If you have previously been convicted of a criminal offence, insurers will immediately deem you high risk and your policy will likely be higher than the average citizen.

It's important that you declare any unspent convictions to your insurer as a basic criminal records check will uncover it anyway and could affect any payout you receive if you lie.

You can withhold spent convictions, however, if asked you should be prepared to disclose them.

Points on your license

If you have received points on your license then the likelihood is your insurance will increase in price due to the increased risk you put yourself in when gaining those points.

Points can stay on your license for more than four years depending on the severity of the incident you got your points, so you need to be extra careful, not just for your safety, but to save yourself money in the long run.

Like criminal convictions, you need to disclose points on your license, and failure to do so could see insurers refuse to pay out if you make a claim.

Car modifications

Car modifications may make your car look better (in your opinion), or increase its value slightly, but it could also risk you having to pay more for your insurance.

This is because it increases the risk of your car attracting unwanted attention from thieves, particularly if you've added a feature that you don't see on many cars.


A modification can be as big as adding a spoiler or increasing the engine size of the car, to as little as getting it sprayed a different colour; modifications aren't generally categorised, they are all classed the same, regardless of what you modify.

Once again, it's the risk factor involved that increases the price and puts your car in a little bit more jeopardy than it perhaps was before.

Your occupation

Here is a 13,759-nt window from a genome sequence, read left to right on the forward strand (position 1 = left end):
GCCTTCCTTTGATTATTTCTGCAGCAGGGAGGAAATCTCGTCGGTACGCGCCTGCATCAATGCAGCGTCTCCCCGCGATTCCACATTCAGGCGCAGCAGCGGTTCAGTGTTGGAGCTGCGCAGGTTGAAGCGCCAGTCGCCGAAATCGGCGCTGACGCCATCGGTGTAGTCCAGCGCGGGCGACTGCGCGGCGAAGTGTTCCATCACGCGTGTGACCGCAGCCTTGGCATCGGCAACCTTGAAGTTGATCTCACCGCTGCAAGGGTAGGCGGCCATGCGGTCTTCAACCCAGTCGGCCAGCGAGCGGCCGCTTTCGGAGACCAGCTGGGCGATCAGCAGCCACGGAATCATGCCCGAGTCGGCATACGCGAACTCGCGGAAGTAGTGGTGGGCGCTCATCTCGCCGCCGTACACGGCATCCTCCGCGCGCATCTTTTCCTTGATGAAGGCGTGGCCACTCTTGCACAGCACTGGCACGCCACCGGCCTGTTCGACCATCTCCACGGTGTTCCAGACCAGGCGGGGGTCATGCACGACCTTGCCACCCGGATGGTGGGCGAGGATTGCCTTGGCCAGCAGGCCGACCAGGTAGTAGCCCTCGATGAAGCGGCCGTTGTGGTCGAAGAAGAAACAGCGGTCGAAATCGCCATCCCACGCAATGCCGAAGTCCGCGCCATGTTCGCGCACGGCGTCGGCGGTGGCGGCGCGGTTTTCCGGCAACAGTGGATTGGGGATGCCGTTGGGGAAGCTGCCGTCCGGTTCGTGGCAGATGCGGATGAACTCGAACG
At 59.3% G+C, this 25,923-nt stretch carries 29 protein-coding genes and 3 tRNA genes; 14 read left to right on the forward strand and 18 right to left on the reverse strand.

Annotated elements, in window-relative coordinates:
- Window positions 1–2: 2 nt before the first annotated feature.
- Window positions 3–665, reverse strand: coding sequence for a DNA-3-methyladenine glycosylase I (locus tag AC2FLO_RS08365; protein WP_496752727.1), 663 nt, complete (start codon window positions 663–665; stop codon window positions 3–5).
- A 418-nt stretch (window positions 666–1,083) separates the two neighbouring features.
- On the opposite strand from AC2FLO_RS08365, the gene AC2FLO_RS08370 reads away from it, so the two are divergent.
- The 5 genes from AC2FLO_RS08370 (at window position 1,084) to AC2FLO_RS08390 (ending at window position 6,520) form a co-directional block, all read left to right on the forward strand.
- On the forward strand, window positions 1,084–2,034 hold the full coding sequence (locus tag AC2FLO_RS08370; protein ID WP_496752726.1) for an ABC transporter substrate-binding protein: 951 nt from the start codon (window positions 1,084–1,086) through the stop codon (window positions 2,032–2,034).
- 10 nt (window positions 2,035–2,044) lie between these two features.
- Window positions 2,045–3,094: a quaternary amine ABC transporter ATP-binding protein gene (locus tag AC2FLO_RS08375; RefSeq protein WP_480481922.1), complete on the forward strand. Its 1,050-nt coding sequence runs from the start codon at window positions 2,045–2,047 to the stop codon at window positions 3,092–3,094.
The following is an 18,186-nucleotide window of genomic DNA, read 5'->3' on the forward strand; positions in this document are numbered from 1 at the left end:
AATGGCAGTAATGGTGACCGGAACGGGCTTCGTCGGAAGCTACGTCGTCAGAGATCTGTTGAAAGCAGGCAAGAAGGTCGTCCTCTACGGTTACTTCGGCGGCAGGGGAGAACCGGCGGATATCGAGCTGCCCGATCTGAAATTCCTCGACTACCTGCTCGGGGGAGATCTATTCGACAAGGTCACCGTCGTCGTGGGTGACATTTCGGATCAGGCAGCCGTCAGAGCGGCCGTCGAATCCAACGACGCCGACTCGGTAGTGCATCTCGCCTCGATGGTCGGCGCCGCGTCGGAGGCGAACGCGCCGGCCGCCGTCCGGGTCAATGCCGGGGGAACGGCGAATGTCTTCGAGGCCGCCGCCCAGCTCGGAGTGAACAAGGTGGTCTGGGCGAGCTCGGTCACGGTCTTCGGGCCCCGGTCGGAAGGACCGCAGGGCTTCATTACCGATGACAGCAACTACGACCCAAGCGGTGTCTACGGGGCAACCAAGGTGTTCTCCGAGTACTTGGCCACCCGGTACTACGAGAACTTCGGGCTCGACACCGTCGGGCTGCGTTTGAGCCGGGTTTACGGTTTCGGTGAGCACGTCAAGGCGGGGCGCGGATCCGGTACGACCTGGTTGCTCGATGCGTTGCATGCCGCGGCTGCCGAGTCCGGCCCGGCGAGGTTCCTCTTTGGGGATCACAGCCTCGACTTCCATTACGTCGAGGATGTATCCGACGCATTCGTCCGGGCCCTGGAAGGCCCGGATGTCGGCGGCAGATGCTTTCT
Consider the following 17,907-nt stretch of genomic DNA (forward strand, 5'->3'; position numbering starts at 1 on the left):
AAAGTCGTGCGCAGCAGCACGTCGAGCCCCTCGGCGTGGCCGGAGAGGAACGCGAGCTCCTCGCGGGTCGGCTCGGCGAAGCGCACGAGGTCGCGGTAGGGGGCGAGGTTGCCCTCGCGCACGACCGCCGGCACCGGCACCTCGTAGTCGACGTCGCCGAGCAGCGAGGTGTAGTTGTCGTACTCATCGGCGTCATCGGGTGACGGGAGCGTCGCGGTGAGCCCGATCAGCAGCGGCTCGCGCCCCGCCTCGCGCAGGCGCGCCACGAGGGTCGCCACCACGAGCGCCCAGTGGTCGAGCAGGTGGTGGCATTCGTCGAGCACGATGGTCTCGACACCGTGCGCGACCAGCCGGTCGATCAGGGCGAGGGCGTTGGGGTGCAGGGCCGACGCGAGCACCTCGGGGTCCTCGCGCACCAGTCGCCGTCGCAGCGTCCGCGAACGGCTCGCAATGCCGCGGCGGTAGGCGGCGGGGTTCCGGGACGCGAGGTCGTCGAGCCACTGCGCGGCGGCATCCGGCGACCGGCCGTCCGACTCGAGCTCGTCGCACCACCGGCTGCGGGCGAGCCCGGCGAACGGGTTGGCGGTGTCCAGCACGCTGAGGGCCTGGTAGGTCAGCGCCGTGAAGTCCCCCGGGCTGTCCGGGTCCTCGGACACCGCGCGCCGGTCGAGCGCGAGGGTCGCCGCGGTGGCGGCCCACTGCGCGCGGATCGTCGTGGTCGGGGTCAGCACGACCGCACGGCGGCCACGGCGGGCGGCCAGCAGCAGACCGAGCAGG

Insurers have a list of jobs deemed more high risk than others which isn't necessarily fair on you but a factor that must be accounted for by the companies in order to not lose money.

Always be honest on your application with the job you do, even if it has a higher price than something else, because if caught out, they may refuse to pay out or even offer you cover in the future.

The car's value

Unfortunately, if your car is valued at a higher price, it's more likely to set you back on the insurance due to increased chances of it being stolen and also just generally being more expensive to maintain.

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Your home address

Moving to a different postcode could increase your premium, particularly if there are higher levels of criminal activity reported there.

It puts your car at a higher risk of being stolen or damaged if the area is more renowned for crimes occurring.

This can also include moving to a new house that doesn't have a driveway and therefore your car is parked on the street or out of sight from your house.

Car insurance summary

Generally speaking, a lot of these factors are out of your control and can seem a little unfair that you are having to pay more because of them.

However, it is mandatory to have car insurance, and therefore you just have to go with the flow.

Of course, you can shop around for better deals and quotes and go with what you are most happy with.

But the key is to always be honest on your applications as it could seriously impact any future claims.


Why is my car insurance so high this year?

The price of your car insurance depends on how much of a 'high risk' driver you are to your insurer. Insurers will look at your age, job title, address and other factors to determine how much you should pay.

What is the average car insurance cost per year in the UK?

The average insured driver pays £419 per year to insure their car in the UK.